Mount View House worked closely with residents to enable the successful transition of a new person into the home
The care teams at our specialist autism services know how important it is to provide extra support to residents in times of change. Some people with autism find changes in their environment or routine distressing and difficult to deal with. So, when Mount View House were preparing to welcome another resident to the home, this consideration was kept at the forefront throughout the process.
The home, located in Rochdale, provides specialist residential support to up to eight individuals with autism. The team were aware that a new person moving in could potentially cause disruption to those already residing at the service. So, they worked proactively to make sure everyone at the home was fully involved in the process and supported through the transition.
Developing residents' understanding
The service’s positive behaviour support (PBS) practitioner worked closely with the rest of the support team at the home to develop residents’ understanding of the situation in a way that was accessible to them. To help the team understand how best to communicate the changes to each resident, a bespoke mental capacity assessment was developed.
Additionally, residents were given an explanation in the style of a story, which consisted of a sequence of pictures illustrating the situation. This social story supported each person to understand the changes that would be taking place at the home. The story included personalised images of the building work that was happening, as well as an introduction to the new resident. The support team also set up meetings with each resident, in order to capture individual views around a new person moving in alongside them. This gave everyone living at Mount View House the opportunity to raise any concerns, ask questions or even object to the idea altogether.
One person questioned if their relationship with their keyworker would be affected by the arrival of the new service user to the home. Another resident asked whether the arrival of the new person would affect their ability to engage in their daily activities. The team reassured them all that their daily routine and participation in activities would not be interrupted or affected in any way, and that new staff members would be brought in to work specifically with this resident.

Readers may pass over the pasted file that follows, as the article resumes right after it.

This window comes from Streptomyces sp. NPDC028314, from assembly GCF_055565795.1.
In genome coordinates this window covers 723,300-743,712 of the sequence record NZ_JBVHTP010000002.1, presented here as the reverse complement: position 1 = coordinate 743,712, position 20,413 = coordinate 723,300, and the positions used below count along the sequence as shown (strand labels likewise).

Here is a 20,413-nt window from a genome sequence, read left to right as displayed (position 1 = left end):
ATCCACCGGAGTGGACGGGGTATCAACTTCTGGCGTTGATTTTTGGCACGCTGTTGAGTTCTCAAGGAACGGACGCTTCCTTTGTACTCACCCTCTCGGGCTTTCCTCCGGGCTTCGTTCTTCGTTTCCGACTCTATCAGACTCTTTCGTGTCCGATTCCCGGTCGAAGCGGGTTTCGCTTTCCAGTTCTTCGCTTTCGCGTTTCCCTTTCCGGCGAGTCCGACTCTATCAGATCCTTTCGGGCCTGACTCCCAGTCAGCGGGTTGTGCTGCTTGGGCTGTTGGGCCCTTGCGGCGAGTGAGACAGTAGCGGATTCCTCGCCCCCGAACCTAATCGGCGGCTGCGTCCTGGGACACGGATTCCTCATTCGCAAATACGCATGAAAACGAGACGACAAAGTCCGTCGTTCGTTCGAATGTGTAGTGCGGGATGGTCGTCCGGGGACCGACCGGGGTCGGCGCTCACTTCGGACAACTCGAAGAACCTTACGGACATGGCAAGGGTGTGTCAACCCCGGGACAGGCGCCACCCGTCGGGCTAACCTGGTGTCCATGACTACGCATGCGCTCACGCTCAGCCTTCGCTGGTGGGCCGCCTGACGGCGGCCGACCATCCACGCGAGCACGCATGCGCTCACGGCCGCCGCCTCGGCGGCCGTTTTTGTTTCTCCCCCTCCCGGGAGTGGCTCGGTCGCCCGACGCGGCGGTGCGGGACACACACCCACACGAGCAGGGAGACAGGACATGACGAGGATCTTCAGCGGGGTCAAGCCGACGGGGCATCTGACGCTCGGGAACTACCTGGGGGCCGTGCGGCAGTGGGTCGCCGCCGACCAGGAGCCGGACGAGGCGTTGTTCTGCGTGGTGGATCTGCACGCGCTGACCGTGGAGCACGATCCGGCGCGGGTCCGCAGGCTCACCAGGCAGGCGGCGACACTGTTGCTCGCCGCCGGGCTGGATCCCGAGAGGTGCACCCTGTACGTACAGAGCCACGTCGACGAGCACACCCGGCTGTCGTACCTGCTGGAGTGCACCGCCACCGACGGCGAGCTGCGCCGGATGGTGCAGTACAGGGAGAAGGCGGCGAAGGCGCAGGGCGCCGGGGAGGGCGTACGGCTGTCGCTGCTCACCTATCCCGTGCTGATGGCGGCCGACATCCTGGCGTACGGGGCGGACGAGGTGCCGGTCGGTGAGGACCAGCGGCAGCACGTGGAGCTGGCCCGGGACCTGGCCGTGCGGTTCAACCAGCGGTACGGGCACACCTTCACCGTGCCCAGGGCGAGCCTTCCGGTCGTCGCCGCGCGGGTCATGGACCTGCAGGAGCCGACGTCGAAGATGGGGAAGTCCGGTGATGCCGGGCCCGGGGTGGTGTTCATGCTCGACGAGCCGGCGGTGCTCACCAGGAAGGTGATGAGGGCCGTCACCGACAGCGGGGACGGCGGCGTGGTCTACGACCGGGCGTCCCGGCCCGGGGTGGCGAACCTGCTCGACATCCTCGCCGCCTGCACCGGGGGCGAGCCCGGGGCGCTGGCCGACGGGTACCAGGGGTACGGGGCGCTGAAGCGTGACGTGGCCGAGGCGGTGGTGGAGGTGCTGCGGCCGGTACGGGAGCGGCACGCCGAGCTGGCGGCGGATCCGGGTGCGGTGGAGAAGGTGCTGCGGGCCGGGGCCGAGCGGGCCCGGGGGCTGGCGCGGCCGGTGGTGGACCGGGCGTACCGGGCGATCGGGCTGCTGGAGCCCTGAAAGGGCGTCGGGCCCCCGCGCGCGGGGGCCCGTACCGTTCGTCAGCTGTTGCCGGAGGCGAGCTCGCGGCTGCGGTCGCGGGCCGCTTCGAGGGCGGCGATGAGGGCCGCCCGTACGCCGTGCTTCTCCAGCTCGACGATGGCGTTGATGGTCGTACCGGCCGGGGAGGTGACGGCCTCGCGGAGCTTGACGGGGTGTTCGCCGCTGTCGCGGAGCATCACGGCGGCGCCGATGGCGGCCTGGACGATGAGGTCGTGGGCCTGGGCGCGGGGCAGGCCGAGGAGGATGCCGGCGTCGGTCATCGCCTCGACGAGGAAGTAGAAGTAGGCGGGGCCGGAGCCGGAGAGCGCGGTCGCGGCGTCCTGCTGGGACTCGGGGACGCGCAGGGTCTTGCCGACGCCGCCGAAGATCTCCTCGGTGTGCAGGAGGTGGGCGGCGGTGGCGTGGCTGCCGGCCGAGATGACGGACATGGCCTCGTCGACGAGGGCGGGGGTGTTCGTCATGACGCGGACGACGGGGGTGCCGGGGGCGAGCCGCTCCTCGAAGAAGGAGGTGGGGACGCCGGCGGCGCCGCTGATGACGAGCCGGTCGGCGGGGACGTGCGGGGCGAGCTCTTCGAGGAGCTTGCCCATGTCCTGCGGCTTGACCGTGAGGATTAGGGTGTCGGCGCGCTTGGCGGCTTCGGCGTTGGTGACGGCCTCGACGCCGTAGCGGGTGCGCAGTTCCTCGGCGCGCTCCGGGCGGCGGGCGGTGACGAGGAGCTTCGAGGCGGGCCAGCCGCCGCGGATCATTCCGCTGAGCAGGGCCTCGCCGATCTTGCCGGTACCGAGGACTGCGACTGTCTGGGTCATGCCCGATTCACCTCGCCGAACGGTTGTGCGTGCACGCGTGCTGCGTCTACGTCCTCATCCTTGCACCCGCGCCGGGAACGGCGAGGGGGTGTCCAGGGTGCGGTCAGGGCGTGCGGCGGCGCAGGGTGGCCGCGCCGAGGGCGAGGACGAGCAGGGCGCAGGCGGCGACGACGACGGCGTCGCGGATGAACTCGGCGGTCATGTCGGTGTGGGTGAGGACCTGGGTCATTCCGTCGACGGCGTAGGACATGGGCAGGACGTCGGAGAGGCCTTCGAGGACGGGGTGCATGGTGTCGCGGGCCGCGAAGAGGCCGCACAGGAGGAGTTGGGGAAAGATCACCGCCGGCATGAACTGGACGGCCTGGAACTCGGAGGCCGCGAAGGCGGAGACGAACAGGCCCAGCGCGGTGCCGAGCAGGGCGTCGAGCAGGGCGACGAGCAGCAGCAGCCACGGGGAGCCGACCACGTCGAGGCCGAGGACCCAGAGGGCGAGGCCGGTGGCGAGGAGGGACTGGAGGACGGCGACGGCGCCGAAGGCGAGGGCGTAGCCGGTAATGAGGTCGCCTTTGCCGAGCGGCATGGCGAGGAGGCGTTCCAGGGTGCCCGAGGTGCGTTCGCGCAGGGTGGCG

Maintaining strong relationships
Where residents were unable to respond to the information presented to them, the support team at Mount View House consulted with their relatives, social workers and advocates. This ensured that those without capacity were able to have a voice on the matter and have their interests represented. Families and others were informed about the changes to the environment that were taking place, as well as the work that the staff team at the home were undertaking to prepare residents for the transition.
Everyone was reassured that the existing routines and relationships with staff would remain unaffected by the transition. Those consulted expressed that they trusted Mount View House as a care provider, and that they were happy with the process. One relative commented that they were pleased that the Mount View were providing another person with the opportunity to experience the same improvements in quality of life as their own loved one.
Supporting a successful transition
During the process, the residents learnt that the new resident uses a different method of communication to themselves. They expressed a wish to learn this communication style so that they could welcome the new service user in and build a rapport. One of the residents went along with staff to the Makaton training and participated in the course, learning all of the signs bespoke to the new resident. They were then supported to create a short video which captured them singing in Makaton, and this was shared with the new service user prior to the move.
The team learnt that involving the residents had significantly reduced their feelings of worry and instead, they were excited about the future. The hard work that went into ensuring residents have a voice when it comes to changes in their home environment, has allowed everyone to have their opinions heard and strengthened relationships within the service.
The home’s PBS practitioner said, “It has been a really enjoyable process to have the residents come on this transition journey with us. This is their home at the end of the day, and they have been so gracious to share this space so that other people can be supported.”
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